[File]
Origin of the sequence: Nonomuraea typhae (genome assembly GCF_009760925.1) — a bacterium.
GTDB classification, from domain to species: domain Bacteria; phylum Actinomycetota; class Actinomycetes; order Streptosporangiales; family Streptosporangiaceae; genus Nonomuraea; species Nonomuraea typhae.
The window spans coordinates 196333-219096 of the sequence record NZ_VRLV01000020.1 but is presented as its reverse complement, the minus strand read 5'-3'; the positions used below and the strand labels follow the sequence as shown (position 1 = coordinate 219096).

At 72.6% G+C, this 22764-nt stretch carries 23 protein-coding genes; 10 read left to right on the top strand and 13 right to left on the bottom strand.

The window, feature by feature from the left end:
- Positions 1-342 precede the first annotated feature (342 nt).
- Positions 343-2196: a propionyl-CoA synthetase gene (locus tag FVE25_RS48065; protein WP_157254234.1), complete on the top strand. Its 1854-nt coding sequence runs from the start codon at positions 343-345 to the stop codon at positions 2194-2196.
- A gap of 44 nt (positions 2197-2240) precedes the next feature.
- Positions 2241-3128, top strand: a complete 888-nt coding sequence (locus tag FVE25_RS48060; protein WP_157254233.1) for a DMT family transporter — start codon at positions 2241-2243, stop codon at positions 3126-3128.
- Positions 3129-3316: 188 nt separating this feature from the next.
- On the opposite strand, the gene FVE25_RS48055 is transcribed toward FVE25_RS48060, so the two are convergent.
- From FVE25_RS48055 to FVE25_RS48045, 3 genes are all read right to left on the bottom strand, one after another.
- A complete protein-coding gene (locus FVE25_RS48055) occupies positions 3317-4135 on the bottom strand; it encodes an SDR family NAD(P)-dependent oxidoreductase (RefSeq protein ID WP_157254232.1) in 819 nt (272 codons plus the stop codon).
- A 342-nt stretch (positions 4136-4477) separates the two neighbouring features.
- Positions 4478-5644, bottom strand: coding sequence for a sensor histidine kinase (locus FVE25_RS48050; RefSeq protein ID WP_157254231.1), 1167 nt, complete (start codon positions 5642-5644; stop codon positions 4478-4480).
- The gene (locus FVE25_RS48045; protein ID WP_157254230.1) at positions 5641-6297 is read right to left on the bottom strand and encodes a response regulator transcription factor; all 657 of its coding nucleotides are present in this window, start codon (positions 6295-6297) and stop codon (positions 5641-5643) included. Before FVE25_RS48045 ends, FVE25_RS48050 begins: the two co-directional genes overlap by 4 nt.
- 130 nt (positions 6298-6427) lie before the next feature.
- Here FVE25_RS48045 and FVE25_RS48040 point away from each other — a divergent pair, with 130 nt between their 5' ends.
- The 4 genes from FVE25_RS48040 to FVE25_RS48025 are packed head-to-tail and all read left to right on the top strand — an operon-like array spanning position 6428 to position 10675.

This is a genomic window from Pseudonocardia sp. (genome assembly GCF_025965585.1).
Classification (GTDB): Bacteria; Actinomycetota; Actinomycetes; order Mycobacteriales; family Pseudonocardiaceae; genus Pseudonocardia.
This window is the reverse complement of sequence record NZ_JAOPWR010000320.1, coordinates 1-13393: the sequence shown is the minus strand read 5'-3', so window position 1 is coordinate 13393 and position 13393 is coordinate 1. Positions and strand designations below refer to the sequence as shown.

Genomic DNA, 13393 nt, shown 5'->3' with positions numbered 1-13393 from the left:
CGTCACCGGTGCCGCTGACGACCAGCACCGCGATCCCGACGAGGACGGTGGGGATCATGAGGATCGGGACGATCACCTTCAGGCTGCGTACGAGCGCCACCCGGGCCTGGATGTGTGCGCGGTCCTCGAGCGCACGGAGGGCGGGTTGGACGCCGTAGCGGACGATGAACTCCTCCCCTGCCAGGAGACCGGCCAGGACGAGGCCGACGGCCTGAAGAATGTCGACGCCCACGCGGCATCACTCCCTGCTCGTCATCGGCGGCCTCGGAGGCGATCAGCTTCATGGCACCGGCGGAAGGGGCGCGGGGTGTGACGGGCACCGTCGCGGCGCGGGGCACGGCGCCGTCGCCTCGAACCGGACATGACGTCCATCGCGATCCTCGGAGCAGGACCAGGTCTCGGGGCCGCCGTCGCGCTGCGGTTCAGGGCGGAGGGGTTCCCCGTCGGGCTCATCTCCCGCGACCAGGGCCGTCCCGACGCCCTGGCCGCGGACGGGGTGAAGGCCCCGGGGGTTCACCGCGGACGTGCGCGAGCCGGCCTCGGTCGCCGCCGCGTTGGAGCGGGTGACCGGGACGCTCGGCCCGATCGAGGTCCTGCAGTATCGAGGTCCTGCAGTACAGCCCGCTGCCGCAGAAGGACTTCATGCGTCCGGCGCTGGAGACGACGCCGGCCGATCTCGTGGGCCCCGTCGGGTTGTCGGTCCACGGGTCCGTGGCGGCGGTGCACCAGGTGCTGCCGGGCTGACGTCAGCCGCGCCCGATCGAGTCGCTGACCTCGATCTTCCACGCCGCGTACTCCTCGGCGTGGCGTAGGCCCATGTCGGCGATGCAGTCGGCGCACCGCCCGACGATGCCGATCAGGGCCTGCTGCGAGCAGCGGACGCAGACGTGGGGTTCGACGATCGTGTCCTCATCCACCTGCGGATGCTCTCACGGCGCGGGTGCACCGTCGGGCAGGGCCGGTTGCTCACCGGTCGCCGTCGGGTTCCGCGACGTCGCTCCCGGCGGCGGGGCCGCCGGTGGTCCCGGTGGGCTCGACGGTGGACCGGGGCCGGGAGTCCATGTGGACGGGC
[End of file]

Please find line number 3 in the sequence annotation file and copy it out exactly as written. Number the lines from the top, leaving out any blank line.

The window spans coordinates 196333-219096 of the sequence record NZ_VRLV01000020.1 but is presented as its reverse complement, the minus strand read 5'-3'; the positions used below and the strand labels follow the sequence as shown (position 1 = coordinate 219096).